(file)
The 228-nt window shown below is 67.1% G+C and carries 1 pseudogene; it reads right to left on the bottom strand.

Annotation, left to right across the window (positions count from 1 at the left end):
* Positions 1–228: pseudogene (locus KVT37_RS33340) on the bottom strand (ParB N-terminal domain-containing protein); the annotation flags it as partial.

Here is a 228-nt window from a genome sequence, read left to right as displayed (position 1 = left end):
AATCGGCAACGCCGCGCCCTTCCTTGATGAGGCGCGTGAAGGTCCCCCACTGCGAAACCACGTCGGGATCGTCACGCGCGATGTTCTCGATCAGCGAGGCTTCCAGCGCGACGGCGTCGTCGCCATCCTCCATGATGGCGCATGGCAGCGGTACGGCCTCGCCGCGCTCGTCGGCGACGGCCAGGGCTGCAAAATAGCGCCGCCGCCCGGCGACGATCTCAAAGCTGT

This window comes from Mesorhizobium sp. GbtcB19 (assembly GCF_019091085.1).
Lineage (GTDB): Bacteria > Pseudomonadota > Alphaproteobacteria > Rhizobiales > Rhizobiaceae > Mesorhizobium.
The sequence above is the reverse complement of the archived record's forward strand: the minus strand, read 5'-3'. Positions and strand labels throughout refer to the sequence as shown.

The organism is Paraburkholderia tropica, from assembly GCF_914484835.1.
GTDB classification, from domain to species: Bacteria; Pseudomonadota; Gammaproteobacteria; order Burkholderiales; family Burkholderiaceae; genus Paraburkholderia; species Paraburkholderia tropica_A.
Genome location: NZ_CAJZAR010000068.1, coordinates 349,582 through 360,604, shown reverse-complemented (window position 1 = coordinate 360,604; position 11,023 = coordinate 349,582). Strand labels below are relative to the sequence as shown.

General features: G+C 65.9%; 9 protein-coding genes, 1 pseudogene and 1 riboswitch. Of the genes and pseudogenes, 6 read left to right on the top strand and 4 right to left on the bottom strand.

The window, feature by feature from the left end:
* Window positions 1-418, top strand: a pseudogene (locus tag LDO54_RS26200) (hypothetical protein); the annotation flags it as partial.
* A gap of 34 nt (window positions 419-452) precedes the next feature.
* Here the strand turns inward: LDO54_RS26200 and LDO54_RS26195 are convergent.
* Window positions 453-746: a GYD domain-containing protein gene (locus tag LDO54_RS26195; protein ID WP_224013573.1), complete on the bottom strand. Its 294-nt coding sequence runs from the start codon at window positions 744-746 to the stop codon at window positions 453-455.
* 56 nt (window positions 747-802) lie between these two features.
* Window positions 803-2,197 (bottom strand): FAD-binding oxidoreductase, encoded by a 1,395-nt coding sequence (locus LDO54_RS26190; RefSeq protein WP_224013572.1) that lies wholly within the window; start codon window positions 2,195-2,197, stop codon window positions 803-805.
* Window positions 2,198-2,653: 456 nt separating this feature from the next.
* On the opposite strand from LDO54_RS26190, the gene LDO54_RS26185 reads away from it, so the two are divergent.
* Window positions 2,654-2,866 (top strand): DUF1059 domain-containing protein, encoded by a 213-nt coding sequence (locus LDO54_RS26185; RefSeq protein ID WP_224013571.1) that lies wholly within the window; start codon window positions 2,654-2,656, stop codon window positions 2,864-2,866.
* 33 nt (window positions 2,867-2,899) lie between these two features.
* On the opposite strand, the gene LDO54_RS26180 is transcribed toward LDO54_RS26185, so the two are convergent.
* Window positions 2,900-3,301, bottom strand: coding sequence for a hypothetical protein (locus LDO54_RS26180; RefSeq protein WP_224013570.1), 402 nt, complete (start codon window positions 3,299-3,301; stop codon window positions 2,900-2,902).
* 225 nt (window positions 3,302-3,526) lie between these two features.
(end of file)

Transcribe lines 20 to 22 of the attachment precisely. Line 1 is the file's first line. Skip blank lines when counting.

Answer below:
* Window positions 2,198-2,653: 456 nt separating this feature from the next.
* On the opposite strand from LDO54_RS26190, the gene LDO54_RS26185 reads away from it, so the two are divergent.
* Window positions 2,654-2,866 (top strand): DUF1059 domain-containing protein, encoded by a 213-nt coding sequence (locus LDO54_RS26185; RefSeq protein ID WP_224013571.1) that lies wholly within the window; start codon window positions 2,654-2,656, stop codon window positions 2,864-2,866.